0.39 affordability uplift

249,000

257,000

300,000

Increasing the affordability uplift from a quarter (0.25) as currently proposed in the Standard Method, to a third (0.33), would increase uncapped need to 284,000 homes per annum but capped need to 244,000 homes per annum. Increasing the affordability uplift further to 0.39 would provide for uncapped need of 300,000 homes per annum but with the application of the current 40% cap, need would reduce to 249,000 homes per annum. This analysis demonstrates that the 40% cap is the biggest obstacle, as the greater the affordability uplift, the greater the number of authorities that are limited by the cap.

Increasing the cap from 40% to 50% marginally increases housing need. However, increasing the cap to 50% and the affordability uplift to 0.39 would still only result in a need for 257,000 homes per annum nationally.

The big question is, how will the Government react to the 2016-based household projections, if, as we suspect, they serve to undermine national house building policy goals?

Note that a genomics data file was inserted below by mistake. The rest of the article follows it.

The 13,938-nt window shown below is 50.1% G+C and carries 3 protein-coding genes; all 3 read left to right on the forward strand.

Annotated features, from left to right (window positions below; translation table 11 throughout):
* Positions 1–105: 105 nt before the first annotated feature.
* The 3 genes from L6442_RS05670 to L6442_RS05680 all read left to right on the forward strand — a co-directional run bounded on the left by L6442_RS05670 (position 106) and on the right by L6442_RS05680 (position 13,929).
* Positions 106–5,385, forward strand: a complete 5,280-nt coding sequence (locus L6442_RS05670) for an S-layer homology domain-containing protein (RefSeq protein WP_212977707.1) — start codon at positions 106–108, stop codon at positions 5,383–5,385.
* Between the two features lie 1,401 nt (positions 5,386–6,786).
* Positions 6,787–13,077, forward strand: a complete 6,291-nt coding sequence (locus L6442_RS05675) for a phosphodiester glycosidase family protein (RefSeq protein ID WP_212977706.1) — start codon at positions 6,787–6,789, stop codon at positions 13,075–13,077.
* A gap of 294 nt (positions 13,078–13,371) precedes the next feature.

We would strongly argue that they must adjust the Standard Method in such circumstances, so that the national sum of local minimum housing need assessments remains at the top end of the Housing White Paper’s 225,000 to 275,000 homes per year. This was identified as the need per year to keep up with population growth and tackle years of under-supply with a view to need increasing to 300,000 homes per annum by the mid-2020s.

If not, the Government will fail to fix the broken housing market. 

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Standard Method, UK Housing, Objective Assessment of Overall Housing Need , NPPF, Development Economics